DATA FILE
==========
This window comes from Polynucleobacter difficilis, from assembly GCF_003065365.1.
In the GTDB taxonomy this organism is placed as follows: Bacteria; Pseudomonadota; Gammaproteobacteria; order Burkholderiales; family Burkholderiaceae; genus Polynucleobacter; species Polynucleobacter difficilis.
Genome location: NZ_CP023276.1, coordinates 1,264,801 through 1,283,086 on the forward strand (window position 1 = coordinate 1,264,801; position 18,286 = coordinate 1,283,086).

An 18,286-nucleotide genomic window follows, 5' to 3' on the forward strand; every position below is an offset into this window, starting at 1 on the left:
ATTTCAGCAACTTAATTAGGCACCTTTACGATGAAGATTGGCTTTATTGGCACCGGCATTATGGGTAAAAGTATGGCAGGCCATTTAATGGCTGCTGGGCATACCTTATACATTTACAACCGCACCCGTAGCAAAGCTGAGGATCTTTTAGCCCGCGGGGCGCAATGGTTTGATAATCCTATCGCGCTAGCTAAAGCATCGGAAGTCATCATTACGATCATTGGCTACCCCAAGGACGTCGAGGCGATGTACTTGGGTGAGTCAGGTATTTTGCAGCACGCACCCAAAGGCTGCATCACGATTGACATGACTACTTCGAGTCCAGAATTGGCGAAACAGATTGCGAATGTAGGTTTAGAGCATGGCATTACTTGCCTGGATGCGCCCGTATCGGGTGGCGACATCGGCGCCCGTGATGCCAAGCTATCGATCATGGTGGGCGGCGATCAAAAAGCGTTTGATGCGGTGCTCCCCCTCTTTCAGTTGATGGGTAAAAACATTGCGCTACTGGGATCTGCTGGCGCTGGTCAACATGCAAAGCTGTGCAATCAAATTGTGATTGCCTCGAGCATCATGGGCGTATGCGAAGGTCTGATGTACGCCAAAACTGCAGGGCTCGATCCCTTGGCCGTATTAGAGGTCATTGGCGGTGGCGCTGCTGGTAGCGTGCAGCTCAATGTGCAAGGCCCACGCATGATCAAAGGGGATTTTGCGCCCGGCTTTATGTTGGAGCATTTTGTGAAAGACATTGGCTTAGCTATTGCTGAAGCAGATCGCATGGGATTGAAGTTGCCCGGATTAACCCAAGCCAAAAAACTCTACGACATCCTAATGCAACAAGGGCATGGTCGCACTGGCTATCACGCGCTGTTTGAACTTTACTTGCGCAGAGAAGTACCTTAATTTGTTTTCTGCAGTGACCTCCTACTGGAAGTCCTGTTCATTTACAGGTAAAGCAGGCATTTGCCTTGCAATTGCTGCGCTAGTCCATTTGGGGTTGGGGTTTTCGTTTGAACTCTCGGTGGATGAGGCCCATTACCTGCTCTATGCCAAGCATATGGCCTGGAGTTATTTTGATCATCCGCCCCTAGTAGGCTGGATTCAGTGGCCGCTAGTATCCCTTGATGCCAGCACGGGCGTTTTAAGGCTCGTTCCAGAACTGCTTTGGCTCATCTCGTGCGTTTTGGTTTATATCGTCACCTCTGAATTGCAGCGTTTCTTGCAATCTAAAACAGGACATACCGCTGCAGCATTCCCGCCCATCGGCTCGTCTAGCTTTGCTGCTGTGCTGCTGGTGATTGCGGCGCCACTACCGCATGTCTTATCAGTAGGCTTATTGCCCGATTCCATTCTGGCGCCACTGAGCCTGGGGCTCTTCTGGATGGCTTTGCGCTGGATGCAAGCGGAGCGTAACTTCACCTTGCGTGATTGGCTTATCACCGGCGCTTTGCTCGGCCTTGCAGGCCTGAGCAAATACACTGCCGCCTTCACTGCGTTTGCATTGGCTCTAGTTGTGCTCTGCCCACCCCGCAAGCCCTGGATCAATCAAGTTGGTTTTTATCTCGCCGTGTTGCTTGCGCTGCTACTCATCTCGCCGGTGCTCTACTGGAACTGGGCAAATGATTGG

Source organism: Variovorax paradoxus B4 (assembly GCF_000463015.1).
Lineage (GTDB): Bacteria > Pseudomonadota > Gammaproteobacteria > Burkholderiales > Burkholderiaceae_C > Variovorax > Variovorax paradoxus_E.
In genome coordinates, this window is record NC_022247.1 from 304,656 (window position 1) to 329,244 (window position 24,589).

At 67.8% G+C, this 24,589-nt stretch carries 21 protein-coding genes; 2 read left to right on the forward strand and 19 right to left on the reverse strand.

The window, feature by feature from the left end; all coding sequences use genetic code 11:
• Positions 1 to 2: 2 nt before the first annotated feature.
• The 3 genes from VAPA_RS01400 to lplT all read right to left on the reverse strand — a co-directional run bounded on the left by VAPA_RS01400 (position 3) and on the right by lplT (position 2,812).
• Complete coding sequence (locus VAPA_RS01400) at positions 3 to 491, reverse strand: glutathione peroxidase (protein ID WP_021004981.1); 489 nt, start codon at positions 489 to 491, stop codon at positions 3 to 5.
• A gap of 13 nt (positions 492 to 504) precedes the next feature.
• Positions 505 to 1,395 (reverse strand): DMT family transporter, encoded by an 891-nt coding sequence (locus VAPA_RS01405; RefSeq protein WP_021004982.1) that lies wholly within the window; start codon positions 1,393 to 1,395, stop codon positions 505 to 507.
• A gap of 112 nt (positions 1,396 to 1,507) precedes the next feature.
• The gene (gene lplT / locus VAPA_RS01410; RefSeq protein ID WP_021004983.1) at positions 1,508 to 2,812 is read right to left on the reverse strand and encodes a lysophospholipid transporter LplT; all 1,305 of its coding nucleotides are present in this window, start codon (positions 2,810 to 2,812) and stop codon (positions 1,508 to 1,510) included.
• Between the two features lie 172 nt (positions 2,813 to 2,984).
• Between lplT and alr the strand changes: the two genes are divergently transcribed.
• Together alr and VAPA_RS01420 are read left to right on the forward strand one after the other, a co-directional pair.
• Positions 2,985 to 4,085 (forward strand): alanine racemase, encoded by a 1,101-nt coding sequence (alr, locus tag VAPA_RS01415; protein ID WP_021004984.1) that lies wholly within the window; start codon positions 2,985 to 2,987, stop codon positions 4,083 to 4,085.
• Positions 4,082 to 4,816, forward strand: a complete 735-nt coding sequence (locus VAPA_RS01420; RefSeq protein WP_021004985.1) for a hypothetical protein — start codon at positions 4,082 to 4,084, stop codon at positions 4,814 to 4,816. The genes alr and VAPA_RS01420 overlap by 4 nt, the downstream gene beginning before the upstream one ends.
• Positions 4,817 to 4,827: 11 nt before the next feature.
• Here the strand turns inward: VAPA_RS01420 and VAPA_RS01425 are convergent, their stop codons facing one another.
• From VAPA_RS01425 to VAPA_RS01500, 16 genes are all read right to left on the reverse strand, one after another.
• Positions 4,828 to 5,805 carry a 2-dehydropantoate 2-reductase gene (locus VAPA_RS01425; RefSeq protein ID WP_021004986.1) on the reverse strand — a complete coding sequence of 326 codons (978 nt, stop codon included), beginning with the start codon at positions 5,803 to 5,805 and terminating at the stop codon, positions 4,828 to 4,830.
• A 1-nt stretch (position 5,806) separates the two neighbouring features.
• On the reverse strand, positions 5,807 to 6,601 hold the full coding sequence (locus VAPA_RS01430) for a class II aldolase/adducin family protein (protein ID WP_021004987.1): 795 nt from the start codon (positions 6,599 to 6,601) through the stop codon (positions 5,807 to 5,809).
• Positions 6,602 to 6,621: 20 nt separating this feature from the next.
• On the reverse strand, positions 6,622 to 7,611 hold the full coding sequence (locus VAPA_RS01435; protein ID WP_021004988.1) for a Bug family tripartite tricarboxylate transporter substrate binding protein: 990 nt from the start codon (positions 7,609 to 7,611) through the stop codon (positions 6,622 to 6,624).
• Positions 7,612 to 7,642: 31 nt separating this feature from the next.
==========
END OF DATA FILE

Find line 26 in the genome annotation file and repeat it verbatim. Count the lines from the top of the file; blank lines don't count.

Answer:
• Positions 4,828 to 5,805 carry a 2-dehydropantoate 2-reductase gene (locus VAPA_RS01425; RefSeq protein ID WP_021004986.1) on the reverse strand — a complete coding sequence of 326 codons (978 nt, stop codon included), beginning with the start codon at positions 5,803 to 5,805 and terminating at the stop codon, positions 4,828 to 4,830.